This study of a small rural flood-prone Australian community, explores the diversity of established approaches to emergency management by the community, particularly the roles ascribed to institutions and social capital. Identified dimensions of theoretical and practical approaches in the literature are examined. The tentative findings and interpretation of them suggest a combination of institutional and social capital factors at work through the established stages (prevention, preparation, response and recovery) and overall process of flooding. These reflect both consistency and inconsistency of approach to flooding. A key finding is an attitude of dependency on institutions which is linked to a wider economic context.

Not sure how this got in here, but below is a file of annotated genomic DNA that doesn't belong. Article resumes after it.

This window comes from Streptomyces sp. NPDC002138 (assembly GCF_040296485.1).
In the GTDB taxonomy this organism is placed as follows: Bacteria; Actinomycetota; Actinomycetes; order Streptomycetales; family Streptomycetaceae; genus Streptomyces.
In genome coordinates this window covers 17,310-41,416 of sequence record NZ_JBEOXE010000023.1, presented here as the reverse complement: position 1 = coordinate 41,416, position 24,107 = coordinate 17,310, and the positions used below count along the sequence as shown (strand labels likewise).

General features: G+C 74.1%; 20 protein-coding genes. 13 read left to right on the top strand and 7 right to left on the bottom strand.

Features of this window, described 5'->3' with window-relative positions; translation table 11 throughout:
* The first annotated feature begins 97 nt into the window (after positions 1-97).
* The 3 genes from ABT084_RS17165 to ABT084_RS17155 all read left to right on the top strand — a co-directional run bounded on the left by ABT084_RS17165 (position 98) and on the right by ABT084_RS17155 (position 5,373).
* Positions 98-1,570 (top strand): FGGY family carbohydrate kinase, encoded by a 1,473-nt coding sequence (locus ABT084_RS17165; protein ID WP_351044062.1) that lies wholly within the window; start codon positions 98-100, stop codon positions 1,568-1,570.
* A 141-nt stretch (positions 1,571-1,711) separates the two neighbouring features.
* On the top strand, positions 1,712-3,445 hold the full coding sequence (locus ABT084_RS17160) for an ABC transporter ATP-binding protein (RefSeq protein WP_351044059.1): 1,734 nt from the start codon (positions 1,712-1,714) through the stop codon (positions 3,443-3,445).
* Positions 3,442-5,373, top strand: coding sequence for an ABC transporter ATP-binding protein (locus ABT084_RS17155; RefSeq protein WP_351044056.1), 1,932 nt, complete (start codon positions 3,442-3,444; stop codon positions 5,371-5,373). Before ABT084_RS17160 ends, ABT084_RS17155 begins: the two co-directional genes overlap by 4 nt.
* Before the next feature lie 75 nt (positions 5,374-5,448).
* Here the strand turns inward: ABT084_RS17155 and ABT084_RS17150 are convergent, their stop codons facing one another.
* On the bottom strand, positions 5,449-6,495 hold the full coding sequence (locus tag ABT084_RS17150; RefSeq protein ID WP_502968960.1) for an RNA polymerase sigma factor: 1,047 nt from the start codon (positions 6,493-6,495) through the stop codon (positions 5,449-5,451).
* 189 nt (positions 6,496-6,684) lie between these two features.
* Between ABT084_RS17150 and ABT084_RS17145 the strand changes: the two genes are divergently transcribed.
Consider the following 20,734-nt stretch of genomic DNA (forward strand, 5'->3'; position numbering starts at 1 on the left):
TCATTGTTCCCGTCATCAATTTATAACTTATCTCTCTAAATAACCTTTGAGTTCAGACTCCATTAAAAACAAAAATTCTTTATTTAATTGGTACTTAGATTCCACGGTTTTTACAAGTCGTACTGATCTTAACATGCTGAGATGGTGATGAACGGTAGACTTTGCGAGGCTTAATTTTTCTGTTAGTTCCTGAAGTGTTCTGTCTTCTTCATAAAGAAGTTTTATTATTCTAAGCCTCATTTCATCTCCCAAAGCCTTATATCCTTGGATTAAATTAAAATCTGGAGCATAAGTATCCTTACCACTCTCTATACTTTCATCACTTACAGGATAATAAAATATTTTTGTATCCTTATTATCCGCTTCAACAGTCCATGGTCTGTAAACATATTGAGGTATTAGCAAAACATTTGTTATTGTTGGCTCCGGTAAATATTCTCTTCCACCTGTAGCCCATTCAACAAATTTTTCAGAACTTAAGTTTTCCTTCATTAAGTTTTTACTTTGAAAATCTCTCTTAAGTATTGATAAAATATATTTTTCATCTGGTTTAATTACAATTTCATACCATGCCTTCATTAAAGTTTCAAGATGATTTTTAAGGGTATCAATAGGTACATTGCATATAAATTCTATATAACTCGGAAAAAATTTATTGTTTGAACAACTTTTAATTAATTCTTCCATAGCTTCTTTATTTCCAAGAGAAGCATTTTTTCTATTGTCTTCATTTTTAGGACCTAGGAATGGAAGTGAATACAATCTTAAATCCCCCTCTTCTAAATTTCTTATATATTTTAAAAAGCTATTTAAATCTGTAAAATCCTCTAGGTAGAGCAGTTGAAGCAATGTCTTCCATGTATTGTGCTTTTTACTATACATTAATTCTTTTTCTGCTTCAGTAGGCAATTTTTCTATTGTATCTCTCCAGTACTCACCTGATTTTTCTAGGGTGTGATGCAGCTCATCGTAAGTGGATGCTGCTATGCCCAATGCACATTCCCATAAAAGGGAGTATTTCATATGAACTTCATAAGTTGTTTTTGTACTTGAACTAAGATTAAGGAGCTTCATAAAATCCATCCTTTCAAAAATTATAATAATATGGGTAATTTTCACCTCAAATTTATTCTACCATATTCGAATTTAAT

|Number of pages||7|
|Journal||Australian Journal of Emergency Management|
|Publication status||Published - Jan 2013|